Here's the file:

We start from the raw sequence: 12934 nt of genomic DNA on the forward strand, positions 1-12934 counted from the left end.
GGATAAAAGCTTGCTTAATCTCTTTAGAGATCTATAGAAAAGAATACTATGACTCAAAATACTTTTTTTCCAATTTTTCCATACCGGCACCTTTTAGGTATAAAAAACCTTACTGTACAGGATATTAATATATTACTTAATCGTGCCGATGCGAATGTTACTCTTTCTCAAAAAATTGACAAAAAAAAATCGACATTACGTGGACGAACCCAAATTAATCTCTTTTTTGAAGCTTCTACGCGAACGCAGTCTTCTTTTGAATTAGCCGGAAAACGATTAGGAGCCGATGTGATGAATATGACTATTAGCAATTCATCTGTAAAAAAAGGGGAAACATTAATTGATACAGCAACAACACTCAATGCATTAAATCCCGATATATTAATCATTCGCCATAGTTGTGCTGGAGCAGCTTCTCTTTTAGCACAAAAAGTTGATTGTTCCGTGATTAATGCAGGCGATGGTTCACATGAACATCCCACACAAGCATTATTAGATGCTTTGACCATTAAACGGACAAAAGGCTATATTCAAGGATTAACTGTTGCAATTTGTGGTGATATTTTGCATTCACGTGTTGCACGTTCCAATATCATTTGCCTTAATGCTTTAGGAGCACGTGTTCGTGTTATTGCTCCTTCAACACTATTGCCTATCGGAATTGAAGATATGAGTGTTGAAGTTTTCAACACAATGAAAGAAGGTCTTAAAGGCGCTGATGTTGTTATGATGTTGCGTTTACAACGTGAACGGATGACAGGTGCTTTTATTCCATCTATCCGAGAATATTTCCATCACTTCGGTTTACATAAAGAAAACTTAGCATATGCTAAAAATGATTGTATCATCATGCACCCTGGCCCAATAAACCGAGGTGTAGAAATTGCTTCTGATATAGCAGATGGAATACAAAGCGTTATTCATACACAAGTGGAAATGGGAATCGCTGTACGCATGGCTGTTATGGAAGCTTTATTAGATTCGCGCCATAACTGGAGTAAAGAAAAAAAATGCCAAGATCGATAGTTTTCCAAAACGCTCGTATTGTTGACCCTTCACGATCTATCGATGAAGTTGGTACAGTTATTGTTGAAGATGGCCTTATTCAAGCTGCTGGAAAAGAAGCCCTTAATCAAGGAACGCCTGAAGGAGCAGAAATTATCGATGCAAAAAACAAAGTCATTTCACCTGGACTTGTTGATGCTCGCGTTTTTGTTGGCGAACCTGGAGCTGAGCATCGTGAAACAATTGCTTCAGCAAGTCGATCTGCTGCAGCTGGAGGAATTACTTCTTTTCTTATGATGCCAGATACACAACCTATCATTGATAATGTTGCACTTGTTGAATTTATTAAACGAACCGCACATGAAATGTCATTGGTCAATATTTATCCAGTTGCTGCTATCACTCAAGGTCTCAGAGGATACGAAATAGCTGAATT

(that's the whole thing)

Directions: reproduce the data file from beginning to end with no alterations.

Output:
We start from the raw sequence: 12934 nt of genomic DNA on the forward strand, positions 1-12934 counted from the left end.
GGATAAAAGCTTGCTTAATCTCTTTAGAGATCTATAGAAAAGAATACTATGACTCAAAATACTTTTTTTCCAATTTTTCCATACCGGCACCTTTTAGGTATAAAAAACCTTACTGTACAGGATATTAATATATTACTTAATCGTGCCGATGCGAATGTTACTCTTTCTCAAAAAATTGACAAAAAAAAATCGACATTACGTGGACGAACCCAAATTAATCTCTTTTTTGAAGCTTCTACGCGAACGCAGTCTTCTTTTGAATTAGCCGGAAAACGATTAGGAGCCGATGTGATGAATATGACTATTAGCAATTCATCTGTAAAAAAAGGGGAAACATTAATTGATACAGCAACAACACTCAATGCATTAAATCCCGATATATTAATCATTCGCCATAGTTGTGCTGGAGCAGCTTCTCTTTTAGCACAAAAAGTTGATTGTTCCGTGATTAATGCAGGCGATGGTTCACATGAACATCCCACACAAGCATTATTAGATGCTTTGACCATTAAACGGACAAAAGGCTATATTCAAGGATTAACTGTTGCAATTTGTGGTGATATTTTGCATTCACGTGTTGCACGTTCCAATATCATTTGCCTTAATGCTTTAGGAGCACGTGTTCGTGTTATTGCTCCTTCAACACTATTGCCTATCGGAATTGAAGATATGAGTGTTGAAGTTTTCAACACAATGAAAGAAGGTCTTAAAGGCGCTGATGTTGTTATGATGTTGCGTTTACAACGTGAACGGATGACAGGTGCTTTTATTCCATCTATCCGAGAATATTTCCATCACTTCGGTTTACATAAAGAAAACTTAGCATATGCTAAAAATGATTGTATCATCATGCACCCTGGCCCAATAAACCGAGGTGTAGAAATTGCTTCTGATATAGCAGATGGAATACAAAGCGTTATTCATACACAAGTGGAAATGGGAATCGCTGTACGCATGGCTGTTATGGAAGCTTTATTAGATTCGCGCCATAACTGGAGTAAAGAAAAAAAATGCCAAGATCGATAGTTTTCCAAAACGCTCGTATTGTTGACCCTTCACGATCTATCGATGAAGTTGGTACAGTTATTGTTGAAGATGGCCTTATTCAAGCTGCTGGAAAAGAAGCCCTTAATCAAGGAACGCCTGAAGGAGCAGAAATTATCGATGCAAAAAACAAAGTCATTTCACCTGGACTTGTTGATGCTCGCGTTTTTGTTGGCGAACCTGGAGCTGAGCATCGTGAAACAATTGCTTCAGCAAGTCGATCTGCTGCAGCTGGAGGAATTACTTCTTTTCTTATGATGCCAGATACACAACCTATCATTGATAATGTTGCACTTGTTGAATTTATTAAACGAACCGCACATGAAATGTCATTGGTCAATATTTATCCAGTTGCTGCTATCACTCAAGGTCTCAGAGGATACGAAATAGCTGAATT